The book had excellent production value. Nothing distracted me from listening to the story. The problem was that it was about characters that I never managed to develop an interest in.
Make me at some point feel that the story was heading somewhere.
I had no favorite.
Delete the book from my computer.
I found it highly ironic to have a book about swordplay that to me seemed completely pointless.
The title and the introduction are misleading. The story is just plain boring and I love both fantasy book and Jane Austen
Kushner is an excellent storyteller- that much I cannot deny. She paints a picture of Riverside and its band of cutthroats most wonderfully, contrasted with the Hill and its somewhat more sophisticated nobles. However, I did not expect the casualness of the sexuality of the characters. For example, Michael goes from making love to a female to Lord Horn, an old gentleman friend of his mother's. I did not expect this. One of the reasons I chose this book was because it was one of Neil Geiman's favorites and it had the voice talent of Katherine Kelgren. The dramatization is great, the author's narration superb, and the action scenes spectacular- but the characters themselves do not really move me nor do their various escapades.
I love the story, I love Ellen Kushner's narration, but I hate the sound effects.
What I love about audio books is what I love about books. I love reading or being read to. Audio books let me listen and let the authors words and my mind together create a world, a place, a feeling. It's different than movies. It's not passive - it collaborative. It's calming yet nourshing mind and soul food.
Narration was prefect, authentic, wouldn't change a thing.
I made a vow this year to try to write "positive" negative reviews, as in, I didn't like this, but you might like it if...but in some cases I feel I've gotten a bait and switch based on the description of a book and my temper flairs.
I wouldn't be quite so hard on this book if it weren't for the fact that it won an audie award and was championed by Neil Gaiman. This book was described as Jane Austin-esque fantasy with a "supporting cast" and "soundscapes."
Firstly, I get zero Jane Austin from this. It is primarily an action adventure book. Yes, there are scenes of people having dinner or tea and chatting, but also scenes of swordplay ending in death and fairly graphic sex scenes, which are not REALLY something you'd find in Pride and Prejudice.
The supporting cast pops in from time to time and this is quite jarring. Imagine, you've been listening to the main narrator doing all the voices for half an hour, then randomly, another actor pops in for a few lines. Huh?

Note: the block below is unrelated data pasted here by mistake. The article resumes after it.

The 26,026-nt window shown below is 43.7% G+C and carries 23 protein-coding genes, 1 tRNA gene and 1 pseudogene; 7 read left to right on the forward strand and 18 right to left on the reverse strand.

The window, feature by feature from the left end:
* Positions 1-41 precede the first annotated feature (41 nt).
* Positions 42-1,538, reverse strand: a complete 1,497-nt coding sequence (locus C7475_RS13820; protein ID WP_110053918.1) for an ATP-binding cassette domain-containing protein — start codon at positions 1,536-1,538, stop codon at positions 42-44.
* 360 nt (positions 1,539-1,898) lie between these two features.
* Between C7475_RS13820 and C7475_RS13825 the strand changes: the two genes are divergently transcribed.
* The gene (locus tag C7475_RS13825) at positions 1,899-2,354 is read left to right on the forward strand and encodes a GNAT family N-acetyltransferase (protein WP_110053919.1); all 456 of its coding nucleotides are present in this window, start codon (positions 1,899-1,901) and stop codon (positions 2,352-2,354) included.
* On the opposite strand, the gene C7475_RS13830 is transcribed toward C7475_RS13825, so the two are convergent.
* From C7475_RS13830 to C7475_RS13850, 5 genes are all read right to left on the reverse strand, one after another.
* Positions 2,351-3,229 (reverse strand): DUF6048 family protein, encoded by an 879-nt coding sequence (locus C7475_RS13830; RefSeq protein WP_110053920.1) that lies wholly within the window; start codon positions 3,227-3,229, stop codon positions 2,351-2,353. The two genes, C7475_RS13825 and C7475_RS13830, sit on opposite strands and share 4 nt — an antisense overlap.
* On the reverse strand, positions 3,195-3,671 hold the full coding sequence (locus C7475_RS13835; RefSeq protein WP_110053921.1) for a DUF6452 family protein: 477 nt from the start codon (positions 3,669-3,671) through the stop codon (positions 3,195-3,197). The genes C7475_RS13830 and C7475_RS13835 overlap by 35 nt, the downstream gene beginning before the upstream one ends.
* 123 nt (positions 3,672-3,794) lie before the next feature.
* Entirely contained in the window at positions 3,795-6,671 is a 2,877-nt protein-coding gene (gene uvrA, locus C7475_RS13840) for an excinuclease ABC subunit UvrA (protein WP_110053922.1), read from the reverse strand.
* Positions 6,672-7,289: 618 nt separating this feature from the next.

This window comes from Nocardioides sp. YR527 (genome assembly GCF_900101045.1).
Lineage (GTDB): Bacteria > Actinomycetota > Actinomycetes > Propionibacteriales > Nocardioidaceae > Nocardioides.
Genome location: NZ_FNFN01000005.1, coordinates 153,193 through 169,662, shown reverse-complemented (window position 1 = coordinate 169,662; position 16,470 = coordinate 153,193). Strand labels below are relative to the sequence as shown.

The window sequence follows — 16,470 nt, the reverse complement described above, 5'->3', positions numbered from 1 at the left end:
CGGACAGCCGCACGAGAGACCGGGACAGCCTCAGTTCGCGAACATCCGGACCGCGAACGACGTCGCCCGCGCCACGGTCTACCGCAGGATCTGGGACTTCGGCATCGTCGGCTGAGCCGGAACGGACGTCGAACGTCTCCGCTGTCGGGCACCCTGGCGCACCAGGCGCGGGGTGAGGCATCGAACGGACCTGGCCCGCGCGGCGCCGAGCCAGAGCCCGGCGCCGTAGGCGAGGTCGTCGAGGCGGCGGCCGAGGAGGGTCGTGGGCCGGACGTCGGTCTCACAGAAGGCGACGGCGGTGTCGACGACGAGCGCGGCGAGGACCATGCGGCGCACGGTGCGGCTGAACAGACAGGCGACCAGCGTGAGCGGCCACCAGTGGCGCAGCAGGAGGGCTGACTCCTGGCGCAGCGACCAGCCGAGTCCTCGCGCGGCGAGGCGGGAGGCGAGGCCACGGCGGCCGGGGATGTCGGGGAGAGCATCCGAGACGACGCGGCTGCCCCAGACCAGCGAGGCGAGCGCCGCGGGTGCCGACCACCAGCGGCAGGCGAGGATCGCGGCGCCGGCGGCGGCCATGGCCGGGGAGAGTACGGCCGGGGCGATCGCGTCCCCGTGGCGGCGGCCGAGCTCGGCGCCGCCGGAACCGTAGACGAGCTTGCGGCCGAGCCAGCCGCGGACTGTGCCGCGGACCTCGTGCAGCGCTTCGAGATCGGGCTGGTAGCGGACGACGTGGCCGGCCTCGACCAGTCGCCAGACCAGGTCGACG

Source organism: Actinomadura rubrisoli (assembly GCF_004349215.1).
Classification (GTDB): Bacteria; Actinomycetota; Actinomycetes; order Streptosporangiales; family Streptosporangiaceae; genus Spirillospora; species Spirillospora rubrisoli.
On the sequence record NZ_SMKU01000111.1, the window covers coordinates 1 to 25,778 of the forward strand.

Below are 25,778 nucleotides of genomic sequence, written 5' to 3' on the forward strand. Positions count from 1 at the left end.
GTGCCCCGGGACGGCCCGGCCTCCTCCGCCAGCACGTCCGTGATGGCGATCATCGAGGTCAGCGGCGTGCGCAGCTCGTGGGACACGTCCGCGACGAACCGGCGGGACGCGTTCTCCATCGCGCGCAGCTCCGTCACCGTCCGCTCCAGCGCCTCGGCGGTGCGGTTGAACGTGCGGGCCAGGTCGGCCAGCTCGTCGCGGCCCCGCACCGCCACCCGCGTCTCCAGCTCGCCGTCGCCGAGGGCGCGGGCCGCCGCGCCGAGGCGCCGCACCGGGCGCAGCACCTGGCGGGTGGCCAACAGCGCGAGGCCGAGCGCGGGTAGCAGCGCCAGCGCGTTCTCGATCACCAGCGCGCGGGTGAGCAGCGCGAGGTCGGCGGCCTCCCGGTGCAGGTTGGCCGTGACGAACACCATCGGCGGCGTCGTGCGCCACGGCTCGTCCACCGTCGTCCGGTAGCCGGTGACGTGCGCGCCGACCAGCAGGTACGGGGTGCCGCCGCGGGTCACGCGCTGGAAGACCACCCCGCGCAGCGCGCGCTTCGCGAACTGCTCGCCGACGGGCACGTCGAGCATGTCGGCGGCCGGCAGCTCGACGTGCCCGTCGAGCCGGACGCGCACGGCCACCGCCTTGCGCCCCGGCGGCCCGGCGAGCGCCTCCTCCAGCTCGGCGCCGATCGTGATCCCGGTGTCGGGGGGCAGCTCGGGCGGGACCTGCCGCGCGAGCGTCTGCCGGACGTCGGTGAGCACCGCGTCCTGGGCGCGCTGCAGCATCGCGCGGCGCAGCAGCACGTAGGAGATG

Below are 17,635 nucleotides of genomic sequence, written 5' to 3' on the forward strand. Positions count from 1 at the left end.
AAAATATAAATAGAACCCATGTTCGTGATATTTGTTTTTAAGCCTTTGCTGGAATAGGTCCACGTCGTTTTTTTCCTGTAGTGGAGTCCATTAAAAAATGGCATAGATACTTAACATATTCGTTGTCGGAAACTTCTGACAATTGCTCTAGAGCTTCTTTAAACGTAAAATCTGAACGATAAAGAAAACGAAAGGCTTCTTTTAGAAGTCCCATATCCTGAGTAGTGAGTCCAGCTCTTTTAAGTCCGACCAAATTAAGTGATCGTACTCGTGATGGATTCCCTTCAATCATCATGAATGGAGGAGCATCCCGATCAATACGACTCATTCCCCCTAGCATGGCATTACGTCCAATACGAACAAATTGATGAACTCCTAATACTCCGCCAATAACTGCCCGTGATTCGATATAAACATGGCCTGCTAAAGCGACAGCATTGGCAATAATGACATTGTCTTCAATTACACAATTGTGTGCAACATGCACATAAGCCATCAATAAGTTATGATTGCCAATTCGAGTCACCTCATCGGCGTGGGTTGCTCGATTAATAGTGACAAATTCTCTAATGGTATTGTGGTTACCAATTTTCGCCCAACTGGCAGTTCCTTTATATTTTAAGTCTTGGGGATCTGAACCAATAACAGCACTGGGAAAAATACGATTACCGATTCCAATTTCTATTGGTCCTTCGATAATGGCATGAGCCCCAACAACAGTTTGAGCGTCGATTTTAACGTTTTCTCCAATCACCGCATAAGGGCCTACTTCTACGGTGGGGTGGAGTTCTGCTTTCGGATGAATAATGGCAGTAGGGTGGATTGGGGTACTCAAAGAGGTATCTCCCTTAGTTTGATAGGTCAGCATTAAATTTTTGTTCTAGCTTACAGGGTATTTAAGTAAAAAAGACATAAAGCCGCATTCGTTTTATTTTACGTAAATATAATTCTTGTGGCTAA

The sound effects are completely random. Why they chose to highlight certain sounds is beyond me. So...no sound effects for a whole scene, then a loud sound of a piece of paper being crumpled. Or, sudden clicking tea cups when that isn't even a plot point, they are just drinking tea.
The occasional music was fine.
Finally, if you are sensitive to adverbs, which I didn't think I was, you will lose your mind. "He said, archly, darkly, quickly, slyly, overtly, snidely..." I'm okay with adverbs but at some point they signal that the author fears the reader will not understand the state of mind of the person speaking. And, really, I didn't.
I love Niel Gaiman, and buy pretty much anything he puts his hands on. But this one was a dud for me. Slow and... I don't know. Kinda boring really.
It was an interesting premiss but the characters were annoying, broken, or nasty. Why would I want to be around them any longer than necessary. I kept waiting for the characters or the story to improve, but they didn't.
The sound effects were distracting. For example: having a bell ring, and then the narrator says "a bell rang", just seems dumb.
The story is well written and very engaging if you can get past the author's less-than-stellar reading of her own work. This is one instance where paying a professional orator would have been money well spent.
An upstairs/downstairs blend of haughty aristocracy and thieving lowlife makes this a fun and fascinating performance. The manipulations and moods of the characters fill out a subtle plot well. A full radio play with background noises was a delightful extra.
People who pick up this book without knowing anything about it might be a little surprised at the turns it takes. Swordspoint is only about swords in the social sense of the word - there is little sword fighting and action of that sort is thin on the ground. But Ellen Kushner never pretends that the book will be some kind of action-packed thriller. As Neil Gaiman says in his introduction, the key to this book is in its subtitle: A Melodrama of Manners.
The story revolves around the social station of a number of aristocrats in a fantasy city, who live on 'The Hill' while the lower denizens inhabit the city by the river, handily named 'Riverside.' The two sides interact mainly when the higher classes have to get their hands dirty, by arranging affairs of dubious legality or honor, or engaging a swordsman to fight to the death on their behalf. The main character is the celebrated duelist Richard St. Veer, whose position is more often outlined in social terms than in violent ones.
Of course, it is far from that simple. A Melodrama of Manners hardly ever is. But the story is very entertaining and unusual for the sort of high-fantasy setting that this is similar to. The prose is quick and clever, and the way that the audiobook was performed was great. I hope other audiobooks follow its example. I have already listened to another of Kushner's books, and I intend to read or listen to more when I can obtain them.